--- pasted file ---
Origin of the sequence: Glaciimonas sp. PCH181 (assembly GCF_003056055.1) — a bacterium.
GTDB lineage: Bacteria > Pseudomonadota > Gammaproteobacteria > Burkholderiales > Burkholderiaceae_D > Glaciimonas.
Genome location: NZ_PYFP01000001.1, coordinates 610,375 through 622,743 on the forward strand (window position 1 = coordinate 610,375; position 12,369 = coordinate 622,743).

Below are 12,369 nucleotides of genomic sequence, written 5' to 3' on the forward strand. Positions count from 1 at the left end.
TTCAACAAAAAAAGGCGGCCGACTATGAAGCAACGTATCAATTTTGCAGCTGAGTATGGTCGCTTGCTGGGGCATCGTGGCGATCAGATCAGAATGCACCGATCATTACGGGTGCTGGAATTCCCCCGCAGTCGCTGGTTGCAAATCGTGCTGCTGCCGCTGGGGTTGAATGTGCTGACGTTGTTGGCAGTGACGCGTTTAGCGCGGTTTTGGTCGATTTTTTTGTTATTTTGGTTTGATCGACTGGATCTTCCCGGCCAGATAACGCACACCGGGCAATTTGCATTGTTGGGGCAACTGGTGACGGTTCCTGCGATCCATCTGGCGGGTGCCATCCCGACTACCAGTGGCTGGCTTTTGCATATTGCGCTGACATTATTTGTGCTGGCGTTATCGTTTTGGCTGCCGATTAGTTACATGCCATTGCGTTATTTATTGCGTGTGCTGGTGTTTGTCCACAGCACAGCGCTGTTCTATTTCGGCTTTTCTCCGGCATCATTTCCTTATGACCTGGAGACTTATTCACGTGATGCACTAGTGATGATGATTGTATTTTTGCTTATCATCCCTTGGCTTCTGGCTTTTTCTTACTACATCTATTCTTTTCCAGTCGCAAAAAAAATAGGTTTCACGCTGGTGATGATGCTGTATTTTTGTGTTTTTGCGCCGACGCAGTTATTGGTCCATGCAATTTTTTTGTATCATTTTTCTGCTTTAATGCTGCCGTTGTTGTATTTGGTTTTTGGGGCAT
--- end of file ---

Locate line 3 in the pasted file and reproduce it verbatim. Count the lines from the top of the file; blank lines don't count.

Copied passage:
Genome location: NZ_PYFP01000001.1, coordinates 610,375 through 622,743 on the forward strand (window position 1 = coordinate 610,375; position 12,369 = coordinate 622,743).